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The task goes as follows.

When we get our drivers-permit we learn that the braking length grows proportional to the speed squared. (If we double the speed, the braking distance is quadrupled. Assume that the road is leveled and that the braking force is constant.)

When two quantities are proportional I thought that implies that if you divide the first quantity with the other you should get roughly the same number for different numbers. The expression under should be a constant.

$$\dfrac{\text{Braking Length}}{\text{Speed}^2}$$

Is this interpretation correct?

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My heart is broken. – user21436 Mar 11 '12 at 13:39
@KannappanSampath, Why? – Inquest Mar 11 '12 at 13:50
When your brakes break, then,... – user21436 Mar 11 '12 at 13:53
My hart just slowed down. That was good because my car's brakes meant it didn't break, and so neither did the hart! (Although I must admit that after the encounter, I thought my heart was nearly broken, it was pounding so hard.) – Neal Mar 11 '12 at 14:02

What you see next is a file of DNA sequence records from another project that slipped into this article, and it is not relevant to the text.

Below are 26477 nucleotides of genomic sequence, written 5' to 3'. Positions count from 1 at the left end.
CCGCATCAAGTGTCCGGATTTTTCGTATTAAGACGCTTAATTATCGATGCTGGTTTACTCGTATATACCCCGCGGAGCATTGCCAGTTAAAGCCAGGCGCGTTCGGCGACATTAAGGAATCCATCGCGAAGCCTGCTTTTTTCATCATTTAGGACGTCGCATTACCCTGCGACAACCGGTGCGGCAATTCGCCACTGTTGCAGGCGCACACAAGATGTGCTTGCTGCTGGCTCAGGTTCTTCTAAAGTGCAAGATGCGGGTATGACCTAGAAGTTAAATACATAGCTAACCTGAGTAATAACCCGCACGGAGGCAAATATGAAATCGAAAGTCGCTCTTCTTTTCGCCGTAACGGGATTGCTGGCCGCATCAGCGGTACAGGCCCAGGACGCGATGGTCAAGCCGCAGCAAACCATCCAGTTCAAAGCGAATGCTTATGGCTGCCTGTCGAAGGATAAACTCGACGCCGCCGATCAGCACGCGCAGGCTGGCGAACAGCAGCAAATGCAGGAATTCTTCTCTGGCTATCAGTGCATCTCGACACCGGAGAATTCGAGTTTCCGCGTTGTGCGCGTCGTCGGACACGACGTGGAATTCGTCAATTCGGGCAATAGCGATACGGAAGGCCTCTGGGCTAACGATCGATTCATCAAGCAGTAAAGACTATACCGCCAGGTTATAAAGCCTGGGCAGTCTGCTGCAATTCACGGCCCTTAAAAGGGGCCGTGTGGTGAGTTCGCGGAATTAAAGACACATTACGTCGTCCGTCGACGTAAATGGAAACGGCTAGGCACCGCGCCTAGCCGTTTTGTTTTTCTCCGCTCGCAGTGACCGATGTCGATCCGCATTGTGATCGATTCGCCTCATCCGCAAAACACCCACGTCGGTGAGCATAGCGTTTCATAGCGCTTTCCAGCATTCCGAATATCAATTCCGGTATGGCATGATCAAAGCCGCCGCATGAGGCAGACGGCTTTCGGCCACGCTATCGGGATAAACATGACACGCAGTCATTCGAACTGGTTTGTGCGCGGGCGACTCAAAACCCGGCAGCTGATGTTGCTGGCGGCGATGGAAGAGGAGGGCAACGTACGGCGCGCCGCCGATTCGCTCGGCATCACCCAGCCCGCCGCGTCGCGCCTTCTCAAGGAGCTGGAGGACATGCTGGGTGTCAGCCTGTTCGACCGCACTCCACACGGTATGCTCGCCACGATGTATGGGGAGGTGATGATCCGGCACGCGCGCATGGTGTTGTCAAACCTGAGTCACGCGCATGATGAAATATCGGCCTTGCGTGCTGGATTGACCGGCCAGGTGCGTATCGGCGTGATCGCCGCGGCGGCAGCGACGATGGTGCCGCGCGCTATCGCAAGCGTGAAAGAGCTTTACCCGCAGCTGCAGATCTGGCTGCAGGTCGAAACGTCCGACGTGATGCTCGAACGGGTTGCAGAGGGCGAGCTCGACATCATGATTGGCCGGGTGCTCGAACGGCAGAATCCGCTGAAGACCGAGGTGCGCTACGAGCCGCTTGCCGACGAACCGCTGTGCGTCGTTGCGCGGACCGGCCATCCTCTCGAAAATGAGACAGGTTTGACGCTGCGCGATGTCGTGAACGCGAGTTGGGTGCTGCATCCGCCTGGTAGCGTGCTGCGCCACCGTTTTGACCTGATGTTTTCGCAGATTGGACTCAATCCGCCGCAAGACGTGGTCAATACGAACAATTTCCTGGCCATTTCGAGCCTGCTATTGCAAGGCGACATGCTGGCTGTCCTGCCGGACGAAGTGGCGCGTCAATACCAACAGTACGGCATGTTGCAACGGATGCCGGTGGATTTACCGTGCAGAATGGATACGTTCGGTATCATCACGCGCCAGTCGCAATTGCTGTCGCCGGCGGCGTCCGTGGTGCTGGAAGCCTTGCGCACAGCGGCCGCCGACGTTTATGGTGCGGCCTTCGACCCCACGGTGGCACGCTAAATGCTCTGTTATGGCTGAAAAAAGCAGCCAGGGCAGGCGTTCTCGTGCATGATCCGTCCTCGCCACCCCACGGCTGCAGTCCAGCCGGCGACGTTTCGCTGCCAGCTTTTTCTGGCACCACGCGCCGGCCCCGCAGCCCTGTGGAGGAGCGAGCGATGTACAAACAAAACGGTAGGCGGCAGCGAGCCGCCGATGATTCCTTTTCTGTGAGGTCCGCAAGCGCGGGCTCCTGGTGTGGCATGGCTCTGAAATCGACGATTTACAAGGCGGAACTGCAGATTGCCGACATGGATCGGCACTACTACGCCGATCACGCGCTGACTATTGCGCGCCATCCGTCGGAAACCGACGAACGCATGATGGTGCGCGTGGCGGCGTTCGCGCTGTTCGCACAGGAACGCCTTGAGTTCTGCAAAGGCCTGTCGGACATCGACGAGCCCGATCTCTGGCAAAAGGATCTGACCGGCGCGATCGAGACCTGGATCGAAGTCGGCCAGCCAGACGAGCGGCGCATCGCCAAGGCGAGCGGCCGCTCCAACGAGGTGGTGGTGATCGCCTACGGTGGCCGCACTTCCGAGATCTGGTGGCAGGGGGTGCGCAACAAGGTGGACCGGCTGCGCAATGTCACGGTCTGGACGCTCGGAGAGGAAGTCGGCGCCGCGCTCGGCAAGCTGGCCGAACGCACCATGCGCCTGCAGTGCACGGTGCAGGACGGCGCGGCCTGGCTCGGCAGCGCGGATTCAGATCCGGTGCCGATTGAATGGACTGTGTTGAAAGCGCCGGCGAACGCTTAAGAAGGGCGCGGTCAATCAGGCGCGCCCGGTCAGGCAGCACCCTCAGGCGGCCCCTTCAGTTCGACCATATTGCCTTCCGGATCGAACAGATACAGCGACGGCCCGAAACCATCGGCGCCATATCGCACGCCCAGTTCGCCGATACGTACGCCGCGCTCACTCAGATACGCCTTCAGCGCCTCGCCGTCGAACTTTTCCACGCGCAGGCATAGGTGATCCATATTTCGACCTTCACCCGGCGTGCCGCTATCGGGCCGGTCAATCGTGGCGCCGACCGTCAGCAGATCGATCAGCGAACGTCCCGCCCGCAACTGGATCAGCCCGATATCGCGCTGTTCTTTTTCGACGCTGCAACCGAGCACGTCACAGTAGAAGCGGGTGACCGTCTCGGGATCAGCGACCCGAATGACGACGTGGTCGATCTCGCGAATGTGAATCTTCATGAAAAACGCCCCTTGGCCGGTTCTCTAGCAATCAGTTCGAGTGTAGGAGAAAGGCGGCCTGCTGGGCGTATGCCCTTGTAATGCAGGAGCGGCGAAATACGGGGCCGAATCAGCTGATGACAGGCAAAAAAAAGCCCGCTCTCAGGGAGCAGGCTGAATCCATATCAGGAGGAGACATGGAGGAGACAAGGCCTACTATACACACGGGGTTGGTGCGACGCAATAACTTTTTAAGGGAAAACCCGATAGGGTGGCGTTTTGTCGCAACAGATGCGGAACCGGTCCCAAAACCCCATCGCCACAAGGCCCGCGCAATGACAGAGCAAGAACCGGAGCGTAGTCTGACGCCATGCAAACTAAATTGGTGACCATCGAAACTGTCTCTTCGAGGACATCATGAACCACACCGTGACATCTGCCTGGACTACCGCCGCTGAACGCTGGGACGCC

up vote 1 down vote accepted

Yes. "Proportional" means exactly that the ratio of the two is constant. Alternatively, there's some number $C$ such that $brakingLength = C\times (speed)^2$.

As you are no doubt studying in your physics text, if you are applying a constant braking force $F$ to an object (car), then over the distance that force is applied the work done by the braking force is equal to the change in kinetic energy of the object. If $L$ is the braking length, the distance you travel until you stop, and $M$ is the mass of your object $FL = \frac{1}{2}Mv^2$, so $$L = \bigg(\frac{M}{2F}\bigg)v^2.$$ The factor in parentheses is the constant $C$ since $M$ and $F$ are constants. Alternatively, $$\frac{L}{v^2} = \frac{M}{2F},$$ the ratio of $L$ and $v^2$ is constant, as you noted.

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